DESCRIPTION (provided by applicant): Autism and other autism spectrum disorders (ASD) are complex developmental disorders characterized by repetitive behavior and delayed social interaction and communication. Autism affects approximately 1 in 110 children, with symptoms occurring as early as 18 months of age and continuing throughout the individual's life. Although there is no consensus about the most effective treatments for ASD, studies have shown early intervention to enhance cognitive and adaptive functioning and early educational attainment. Who pays for ASD services, however, is often unclear. There are considerable differences in states' approaches to financing ASD services and supporting programs for children with ASD. Many states have implemented Home and Community Based Services (HCBS) waivers under their Medicaid programs, which expand coverage to children with ASD who might not otherwise qualify for Medicaid or have access to specialized services. There is considerable variation across states, however, in the number of children included and the services offered. In addition, some states have passed legislation requiring private insurers, who traditionally have limited or excluded coverage for individuals with ASD, to cover specific ASD services or to provide coverage at a level on par with other disorders. The challenges in identifying, accessing, navigating and paying for ASD services available in a given community, given the complexity of a child's needs, available services, and these financing arrangements, can place a substantial burden on parents and caregivers of children with ASD. Although previous studies have examined satisfaction with care and the impact of having a child with ASD on parental income and employment, little is known about the effects of state policies regarding coverage and financing of services for children with ASD on these outcomes, or whether these effects differ by race/ethnicity. This study would explore these effects using data from multiple waves of two national surveys of children's health: the National Survey of Children with Special Health Care Needs and the National Survey of Children's Health. Data from these surveys span the period 2001 through 2011, a time when many states implemented Medicaid waiver programs and passed insurance coverage mandates for ASD. We will examine the effects of these policies on access to care, satisfaction and family burden among children with ASD and their families in both publicly and privately insured populations. We will also explore whether characteristics of the waivers (e.g., eligibility criteria, benefit limits, etc.) or of the mandates (e.g., coverage lmits, whether specific services [such as physical therapy, speech therapy or applied behavioral analysis] must be covered, etc.) are associated with changes in access to care, family burden and satisfaction, and whether these effects differ by race/ethnicity. In addition to informing futue Medicaid HCBS waivers and insurance coverage mandates, the results of the study will be instrumental in implementing the Federal Mental Health Parity and Addiction Equity Act and health care reform.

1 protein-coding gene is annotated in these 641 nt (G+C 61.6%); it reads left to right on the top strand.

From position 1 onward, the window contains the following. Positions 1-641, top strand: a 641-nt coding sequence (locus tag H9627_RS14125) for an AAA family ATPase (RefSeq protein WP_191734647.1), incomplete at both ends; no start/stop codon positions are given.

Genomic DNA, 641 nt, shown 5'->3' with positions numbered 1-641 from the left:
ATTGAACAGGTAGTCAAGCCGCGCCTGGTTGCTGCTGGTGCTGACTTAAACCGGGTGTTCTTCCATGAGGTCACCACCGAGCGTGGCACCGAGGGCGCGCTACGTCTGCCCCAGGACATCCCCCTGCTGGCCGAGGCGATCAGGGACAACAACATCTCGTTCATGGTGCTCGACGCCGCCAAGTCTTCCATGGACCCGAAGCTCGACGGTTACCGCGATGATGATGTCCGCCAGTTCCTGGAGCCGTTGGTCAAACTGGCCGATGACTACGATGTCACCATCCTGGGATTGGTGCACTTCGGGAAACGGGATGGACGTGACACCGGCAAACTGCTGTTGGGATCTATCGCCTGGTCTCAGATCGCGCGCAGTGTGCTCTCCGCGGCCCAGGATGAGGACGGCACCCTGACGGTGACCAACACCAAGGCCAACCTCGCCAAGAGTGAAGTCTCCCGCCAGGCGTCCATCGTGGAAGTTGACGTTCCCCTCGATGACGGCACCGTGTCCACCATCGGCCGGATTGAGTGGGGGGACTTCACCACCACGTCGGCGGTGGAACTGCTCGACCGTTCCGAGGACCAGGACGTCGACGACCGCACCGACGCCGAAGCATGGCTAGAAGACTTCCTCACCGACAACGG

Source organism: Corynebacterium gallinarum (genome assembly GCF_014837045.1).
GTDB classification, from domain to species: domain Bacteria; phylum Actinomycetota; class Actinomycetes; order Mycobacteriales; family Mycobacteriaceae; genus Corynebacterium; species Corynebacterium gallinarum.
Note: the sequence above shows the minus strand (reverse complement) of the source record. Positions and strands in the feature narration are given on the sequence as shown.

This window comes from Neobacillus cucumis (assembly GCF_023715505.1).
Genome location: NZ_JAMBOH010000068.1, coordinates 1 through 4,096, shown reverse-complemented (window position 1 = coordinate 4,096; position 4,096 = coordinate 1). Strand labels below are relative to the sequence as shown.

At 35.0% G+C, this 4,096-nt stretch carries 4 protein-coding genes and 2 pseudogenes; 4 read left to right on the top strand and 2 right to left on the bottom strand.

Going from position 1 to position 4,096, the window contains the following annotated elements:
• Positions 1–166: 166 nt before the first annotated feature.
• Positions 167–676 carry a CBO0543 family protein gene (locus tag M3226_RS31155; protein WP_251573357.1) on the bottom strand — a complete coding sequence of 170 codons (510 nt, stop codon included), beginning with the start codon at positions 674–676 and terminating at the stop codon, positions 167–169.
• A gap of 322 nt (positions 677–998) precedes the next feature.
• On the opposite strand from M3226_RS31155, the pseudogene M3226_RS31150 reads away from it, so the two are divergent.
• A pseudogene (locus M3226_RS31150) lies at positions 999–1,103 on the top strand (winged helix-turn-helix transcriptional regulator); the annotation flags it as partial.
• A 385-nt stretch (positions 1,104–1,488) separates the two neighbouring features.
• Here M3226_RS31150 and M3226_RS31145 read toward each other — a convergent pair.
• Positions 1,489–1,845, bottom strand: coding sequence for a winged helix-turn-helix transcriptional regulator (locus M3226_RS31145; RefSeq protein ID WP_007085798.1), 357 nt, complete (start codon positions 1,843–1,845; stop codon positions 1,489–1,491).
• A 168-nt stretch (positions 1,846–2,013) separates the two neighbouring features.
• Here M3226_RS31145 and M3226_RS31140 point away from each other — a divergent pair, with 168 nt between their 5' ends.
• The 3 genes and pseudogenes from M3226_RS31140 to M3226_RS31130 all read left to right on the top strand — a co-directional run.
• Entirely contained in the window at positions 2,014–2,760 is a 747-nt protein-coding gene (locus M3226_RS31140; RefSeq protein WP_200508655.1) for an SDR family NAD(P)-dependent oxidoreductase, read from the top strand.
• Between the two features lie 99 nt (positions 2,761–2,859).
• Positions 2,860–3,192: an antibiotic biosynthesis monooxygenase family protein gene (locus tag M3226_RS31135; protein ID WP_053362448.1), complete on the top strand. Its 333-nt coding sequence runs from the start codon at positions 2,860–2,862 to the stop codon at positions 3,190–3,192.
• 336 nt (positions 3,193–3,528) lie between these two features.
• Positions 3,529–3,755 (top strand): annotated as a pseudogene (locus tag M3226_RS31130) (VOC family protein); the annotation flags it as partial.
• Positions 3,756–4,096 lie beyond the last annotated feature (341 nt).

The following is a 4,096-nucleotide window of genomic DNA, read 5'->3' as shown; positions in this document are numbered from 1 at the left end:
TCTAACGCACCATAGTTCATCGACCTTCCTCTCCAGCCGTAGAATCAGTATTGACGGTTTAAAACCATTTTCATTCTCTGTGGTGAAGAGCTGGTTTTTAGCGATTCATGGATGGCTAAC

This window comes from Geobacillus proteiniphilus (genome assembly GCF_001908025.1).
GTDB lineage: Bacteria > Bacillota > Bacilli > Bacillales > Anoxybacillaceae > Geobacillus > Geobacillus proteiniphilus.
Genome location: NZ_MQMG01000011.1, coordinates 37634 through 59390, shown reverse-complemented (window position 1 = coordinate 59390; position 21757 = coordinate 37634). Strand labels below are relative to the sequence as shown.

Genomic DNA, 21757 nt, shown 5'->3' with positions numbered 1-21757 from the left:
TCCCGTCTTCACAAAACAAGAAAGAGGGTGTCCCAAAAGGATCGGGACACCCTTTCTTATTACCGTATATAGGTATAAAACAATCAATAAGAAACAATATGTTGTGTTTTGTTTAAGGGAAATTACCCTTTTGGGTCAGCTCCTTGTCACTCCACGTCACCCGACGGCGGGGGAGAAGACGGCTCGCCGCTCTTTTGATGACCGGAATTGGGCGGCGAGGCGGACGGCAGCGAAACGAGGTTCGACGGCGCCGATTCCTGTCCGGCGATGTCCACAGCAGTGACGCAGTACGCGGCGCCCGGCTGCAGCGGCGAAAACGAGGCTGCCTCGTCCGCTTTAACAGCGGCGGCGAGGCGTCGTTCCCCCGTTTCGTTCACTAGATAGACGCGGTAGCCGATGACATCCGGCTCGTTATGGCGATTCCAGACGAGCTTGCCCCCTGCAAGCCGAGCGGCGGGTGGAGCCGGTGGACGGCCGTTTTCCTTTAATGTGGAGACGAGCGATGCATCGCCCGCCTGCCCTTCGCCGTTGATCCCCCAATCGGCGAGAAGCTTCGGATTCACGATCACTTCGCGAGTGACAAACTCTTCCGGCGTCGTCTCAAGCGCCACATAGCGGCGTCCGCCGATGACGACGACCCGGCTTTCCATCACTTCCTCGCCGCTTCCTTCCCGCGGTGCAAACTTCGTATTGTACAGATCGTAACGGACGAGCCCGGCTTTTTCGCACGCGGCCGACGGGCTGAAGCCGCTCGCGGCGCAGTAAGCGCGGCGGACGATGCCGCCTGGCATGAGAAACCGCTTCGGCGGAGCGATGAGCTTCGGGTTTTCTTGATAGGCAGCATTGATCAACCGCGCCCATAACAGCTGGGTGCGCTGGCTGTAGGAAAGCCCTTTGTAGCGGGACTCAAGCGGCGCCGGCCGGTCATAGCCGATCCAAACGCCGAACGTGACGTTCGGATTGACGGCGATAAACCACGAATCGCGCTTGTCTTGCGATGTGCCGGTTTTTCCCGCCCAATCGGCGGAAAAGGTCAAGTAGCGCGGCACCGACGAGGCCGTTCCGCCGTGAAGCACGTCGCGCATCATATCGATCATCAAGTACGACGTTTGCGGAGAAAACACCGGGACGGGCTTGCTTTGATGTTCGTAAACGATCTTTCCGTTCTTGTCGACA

|Effective start/end date
|9/20/12 → 11/30/15
- National Institute of Mental Health: $450,534.00
- National Institute of Mental Health: $406,574.00
- National Institute of Mental Health: $424,128.00
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